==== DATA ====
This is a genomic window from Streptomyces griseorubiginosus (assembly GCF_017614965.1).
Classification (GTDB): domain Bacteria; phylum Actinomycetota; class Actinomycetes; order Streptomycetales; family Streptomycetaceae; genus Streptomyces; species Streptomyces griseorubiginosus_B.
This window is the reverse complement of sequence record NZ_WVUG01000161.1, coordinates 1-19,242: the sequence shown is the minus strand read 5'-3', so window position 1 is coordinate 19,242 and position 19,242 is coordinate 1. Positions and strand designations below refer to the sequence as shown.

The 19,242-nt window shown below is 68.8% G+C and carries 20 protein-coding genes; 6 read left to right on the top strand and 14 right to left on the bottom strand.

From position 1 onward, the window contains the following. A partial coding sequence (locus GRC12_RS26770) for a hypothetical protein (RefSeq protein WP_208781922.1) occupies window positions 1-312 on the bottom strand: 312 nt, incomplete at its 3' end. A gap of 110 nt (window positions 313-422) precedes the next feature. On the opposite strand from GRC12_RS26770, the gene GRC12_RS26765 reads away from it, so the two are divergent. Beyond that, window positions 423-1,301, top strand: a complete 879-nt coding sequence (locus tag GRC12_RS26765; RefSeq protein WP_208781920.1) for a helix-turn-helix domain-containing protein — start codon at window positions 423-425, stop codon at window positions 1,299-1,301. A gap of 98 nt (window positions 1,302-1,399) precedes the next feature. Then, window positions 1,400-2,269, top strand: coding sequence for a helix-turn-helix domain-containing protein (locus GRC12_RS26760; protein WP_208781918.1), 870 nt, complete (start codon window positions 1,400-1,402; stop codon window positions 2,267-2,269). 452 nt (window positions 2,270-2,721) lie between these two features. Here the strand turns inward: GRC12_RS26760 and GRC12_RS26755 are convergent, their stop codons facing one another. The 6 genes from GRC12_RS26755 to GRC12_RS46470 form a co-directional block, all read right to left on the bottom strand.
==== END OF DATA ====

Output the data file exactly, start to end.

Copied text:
This is a genomic window from Streptomyces griseorubiginosus (assembly GCF_017614965.1).
Classification (GTDB): domain Bacteria; phylum Actinomycetota; class Actinomycetes; order Streptomycetales; family Streptomycetaceae; genus Streptomyces; species Streptomyces griseorubiginosus_B.
This window is the reverse complement of sequence record NZ_WVUG01000161.1, coordinates 1-19,242: the sequence shown is the minus strand read 5'-3', so window position 1 is coordinate 19,242 and position 19,242 is coordinate 1. Positions and strand designations below refer to the sequence as shown.

The 19,242-nt window shown below is 68.8% G+C and carries 20 protein-coding genes; 6 read left to right on the top strand and 14 right to left on the bottom strand.

From position 1 onward, the window contains the following. A partial coding sequence (locus GRC12_RS26770) for a hypothetical protein (RefSeq protein WP_208781922.1) occupies window positions 1-312 on the bottom strand: 312 nt, incomplete at its 3' end. A gap of 110 nt (window positions 313-422) precedes the next feature. On the opposite strand from GRC12_RS26770, the gene GRC12_RS26765 reads away from it, so the two are divergent. Beyond that, window positions 423-1,301, top strand: a complete 879-nt coding sequence (locus tag GRC12_RS26765; RefSeq protein WP_208781920.1) for a helix-turn-helix domain-containing protein — start codon at window positions 423-425, stop codon at window positions 1,299-1,301. A gap of 98 nt (window positions 1,302-1,399) precedes the next feature. Then, window positions 1,400-2,269, top strand: coding sequence for a helix-turn-helix domain-containing protein (locus GRC12_RS26760; protein WP_208781918.1), 870 nt, complete (start codon window positions 1,400-1,402; stop codon window positions 2,267-2,269). 452 nt (window positions 2,270-2,721) lie between these two features. Here the strand turns inward: GRC12_RS26760 and GRC12_RS26755 are convergent, their stop codons facing one another. The 6 genes from GRC12_RS26755 to GRC12_RS46470 form a co-directional block, all read right to left on the bottom strand.